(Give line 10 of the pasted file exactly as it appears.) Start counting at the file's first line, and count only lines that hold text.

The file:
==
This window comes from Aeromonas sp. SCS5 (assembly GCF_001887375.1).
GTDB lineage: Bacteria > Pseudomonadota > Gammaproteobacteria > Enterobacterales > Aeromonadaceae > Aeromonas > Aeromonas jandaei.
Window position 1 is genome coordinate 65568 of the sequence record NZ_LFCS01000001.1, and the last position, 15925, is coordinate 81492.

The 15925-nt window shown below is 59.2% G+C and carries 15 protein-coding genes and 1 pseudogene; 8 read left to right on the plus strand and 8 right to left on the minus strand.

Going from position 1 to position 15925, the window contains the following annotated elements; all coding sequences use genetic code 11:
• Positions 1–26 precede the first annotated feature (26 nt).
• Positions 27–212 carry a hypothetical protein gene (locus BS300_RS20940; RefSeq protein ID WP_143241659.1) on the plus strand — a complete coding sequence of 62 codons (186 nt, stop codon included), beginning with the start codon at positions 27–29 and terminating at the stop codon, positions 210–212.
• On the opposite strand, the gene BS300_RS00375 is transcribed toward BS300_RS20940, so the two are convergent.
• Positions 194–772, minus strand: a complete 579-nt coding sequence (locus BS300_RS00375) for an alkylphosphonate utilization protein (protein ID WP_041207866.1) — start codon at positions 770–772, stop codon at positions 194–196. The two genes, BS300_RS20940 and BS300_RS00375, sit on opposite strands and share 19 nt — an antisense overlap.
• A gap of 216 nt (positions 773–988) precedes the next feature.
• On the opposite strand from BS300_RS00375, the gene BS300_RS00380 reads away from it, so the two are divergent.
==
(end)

• A gap of 216 nt (positions 773–988) precedes the next feature.